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The Saint John’s Bible: A Work of Art

St Johns Bible illuminationIn 1998, Saint John’s Abbey and University (@CSBSJU) in Collegeville, Minnesota, commissioned calligrapher Donald Jackson in Wales to produce a hand-written, hand-illuminated Bible; the first such Bible commissioned by a Benedictine abbey in more than 500 years. Using ancient traditional materials such as hand-ground pigments, Chinese stick ink, goose and turkey quills, and calf-skin vellum, the work of sacred art was 13 years in the making. The result is described as the calligrapher’s Sistine Chapel.

[Also see our blogpost, The Saint John’s Bible: A Reflection on Creation]

[See various editions of The Saint John’s Bible available to purchase in the Bible Gateway Store.]

The Saint John’s Bible (@SaintJohnsBible) is the critically-acclaimed $8 million modern/medieval creation by Jackson, one of the world’s foremost Western calligraphers to Her Majesty Queen Elizabeth’s Crown Office at the House of Lords, and an international team of scribes and artists. The colorful artwork from precious minerals and stones such as lapis lazuli, vermilion, and malachite, and silver, platinum, and 24-karat gold leaf add light and brilliance to the pages, illuminating the Word of God for a new millennium.

Jackson’s process in preparing for each of the more than 160 passage illuminations was similar to the monastic practice of Lectio Divina: a careful mulling over the text, looking at the details, thinking, meditating, and letting it sink in.


Consisting of 1,127 two-foot by three-foot pages in seven volumes (Gospels and Acts completed in May 2002, Pentateuch – August 2003, Psalms – April 2004, Prophets – April 2005, Wisdom Books – July 2006, Historical Books – March 2010, Letters and Revelation – May 2011) with a total weight of more than 165 pounds, the translation used in The Saint John’s Bible is the New Revised Standard Version (NRSV).


A computer was used to size the text and define line breaks. The pages were laid out in full size spreads with sketches in position. Artists used these layouts to guide their work. Each page is 24 ½” x 15 7/8”, making a two-page spread approximately three feet wide.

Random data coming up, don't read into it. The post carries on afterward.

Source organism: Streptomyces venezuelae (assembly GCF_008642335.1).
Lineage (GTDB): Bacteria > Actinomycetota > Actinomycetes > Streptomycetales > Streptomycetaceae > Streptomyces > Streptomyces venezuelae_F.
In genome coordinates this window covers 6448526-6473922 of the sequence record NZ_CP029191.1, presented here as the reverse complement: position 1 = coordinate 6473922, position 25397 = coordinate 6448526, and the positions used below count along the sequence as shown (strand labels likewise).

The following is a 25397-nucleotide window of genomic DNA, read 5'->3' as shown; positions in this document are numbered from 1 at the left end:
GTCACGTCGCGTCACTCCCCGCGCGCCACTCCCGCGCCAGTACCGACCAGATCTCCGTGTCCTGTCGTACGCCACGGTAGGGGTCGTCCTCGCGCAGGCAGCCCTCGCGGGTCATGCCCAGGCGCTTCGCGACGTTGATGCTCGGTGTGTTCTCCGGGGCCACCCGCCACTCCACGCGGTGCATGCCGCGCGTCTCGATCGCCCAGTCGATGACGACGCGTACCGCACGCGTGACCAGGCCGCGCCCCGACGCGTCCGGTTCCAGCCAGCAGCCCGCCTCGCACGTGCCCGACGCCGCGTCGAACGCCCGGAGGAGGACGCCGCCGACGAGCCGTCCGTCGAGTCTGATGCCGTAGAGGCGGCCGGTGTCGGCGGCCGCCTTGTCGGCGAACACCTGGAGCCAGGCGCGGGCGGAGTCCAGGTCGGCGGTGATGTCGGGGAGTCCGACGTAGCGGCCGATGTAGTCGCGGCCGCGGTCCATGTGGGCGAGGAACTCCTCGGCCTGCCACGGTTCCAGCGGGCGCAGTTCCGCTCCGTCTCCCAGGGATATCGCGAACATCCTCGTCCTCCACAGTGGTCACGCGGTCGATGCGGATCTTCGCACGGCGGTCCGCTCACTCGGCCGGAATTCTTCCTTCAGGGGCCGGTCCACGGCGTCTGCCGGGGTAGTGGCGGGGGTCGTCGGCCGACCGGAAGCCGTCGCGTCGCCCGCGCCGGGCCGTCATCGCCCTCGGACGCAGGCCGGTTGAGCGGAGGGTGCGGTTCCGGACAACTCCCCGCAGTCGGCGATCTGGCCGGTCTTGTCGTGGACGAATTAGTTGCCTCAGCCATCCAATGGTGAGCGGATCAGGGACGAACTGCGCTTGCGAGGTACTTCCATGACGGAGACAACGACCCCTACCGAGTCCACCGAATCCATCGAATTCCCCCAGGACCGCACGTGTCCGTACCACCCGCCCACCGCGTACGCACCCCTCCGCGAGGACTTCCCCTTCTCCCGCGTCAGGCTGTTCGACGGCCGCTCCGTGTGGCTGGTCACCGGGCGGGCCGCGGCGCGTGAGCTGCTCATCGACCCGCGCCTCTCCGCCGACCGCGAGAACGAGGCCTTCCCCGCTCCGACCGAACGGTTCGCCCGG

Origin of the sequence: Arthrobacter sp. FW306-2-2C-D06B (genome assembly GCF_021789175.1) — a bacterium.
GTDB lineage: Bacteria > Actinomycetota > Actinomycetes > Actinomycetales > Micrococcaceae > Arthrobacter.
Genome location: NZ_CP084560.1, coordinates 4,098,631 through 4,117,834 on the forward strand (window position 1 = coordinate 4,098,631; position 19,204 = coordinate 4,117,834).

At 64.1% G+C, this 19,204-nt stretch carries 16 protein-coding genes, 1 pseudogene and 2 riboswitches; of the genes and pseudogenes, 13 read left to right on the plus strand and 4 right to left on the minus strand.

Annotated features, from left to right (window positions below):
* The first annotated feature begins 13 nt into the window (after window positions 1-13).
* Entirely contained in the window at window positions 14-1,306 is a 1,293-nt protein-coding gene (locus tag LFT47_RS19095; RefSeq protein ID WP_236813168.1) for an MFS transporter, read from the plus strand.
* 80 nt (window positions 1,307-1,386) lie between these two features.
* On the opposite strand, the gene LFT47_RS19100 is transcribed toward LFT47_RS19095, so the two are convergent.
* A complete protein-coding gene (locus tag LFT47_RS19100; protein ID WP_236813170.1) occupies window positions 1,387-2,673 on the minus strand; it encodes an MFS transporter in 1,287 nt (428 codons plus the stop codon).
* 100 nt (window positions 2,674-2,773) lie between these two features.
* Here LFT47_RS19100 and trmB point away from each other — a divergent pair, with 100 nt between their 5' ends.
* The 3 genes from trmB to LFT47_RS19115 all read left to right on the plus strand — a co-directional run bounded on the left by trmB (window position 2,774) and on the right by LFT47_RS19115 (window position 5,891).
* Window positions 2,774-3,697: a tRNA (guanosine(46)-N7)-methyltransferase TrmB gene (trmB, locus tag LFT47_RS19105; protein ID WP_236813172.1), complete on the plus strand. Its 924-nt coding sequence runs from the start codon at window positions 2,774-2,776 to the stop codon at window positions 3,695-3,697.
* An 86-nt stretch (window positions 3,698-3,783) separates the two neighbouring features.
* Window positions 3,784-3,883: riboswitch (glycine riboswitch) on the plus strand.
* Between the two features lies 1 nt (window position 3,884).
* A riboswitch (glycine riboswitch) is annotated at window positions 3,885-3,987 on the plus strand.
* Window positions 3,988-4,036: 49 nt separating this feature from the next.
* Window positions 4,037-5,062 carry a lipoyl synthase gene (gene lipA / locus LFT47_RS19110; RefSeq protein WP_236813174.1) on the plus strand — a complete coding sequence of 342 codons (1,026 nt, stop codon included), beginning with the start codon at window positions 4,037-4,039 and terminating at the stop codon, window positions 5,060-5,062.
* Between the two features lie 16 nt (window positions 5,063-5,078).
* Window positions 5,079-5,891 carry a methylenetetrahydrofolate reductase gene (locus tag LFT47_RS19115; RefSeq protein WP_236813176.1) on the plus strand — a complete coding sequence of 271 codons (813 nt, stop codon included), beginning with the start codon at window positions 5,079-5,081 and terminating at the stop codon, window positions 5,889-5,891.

Book headings — Each book of the Bible has an illuminated book heading Throughout the Bible, book titles appear on each two-page spread written in English on the left page and in its native translation root (most often Hebrew or in some cases Greek) on the right page.

Verses — Paragraph changes are marked by small colored “kites” alternating in 19th century vermilion water-color (red) and sky blue designer gouache as well as other colors; and the verse numbers appear in the margins. All other verse numbers appear in the line of text and are written with a smaller pen.

Chapter Capitals — The beginning of each chapter begins with a large decorative capital letter. Each decorative capital in the entire project is different.

Script — The calligraphic script was specially designed for The Saint John’s Bible by Donald Jackson. Letters are written in lamp black ink from 19th century Chinese stick inks made from carbon.

Script size — The “x” height describes the size of the script. The small letters are about two millimeters tall. The height of the script is directly proportionate to the size of the quill.

Columns — Each page has two 4 ¾” columns of script. Columns are justified on the left and the right. There are 54 lines per column, and an average of 10.5 words per line.

Marginalia — Small decorative illustrations, often created with gold leaf and other gilding, appear in the margins.

Notations — The official notes from the New Revised Standard Version appear in the lower left and right hand margins of each page.

Beginning 10 minutes into the following video, Jackson demonstrates his calligraphy technique.

The Saint John’s Bible is housed at the Hill Museum & Manuscript Library (@visitHMML), but is often on tour to museums around the country offering educational and spiritual outreach programs.


A companion website is Seeing The Word (@SeeingTheWord), a program of guided reflection that makes it possible to pray with images from The Saint John’s Bible.


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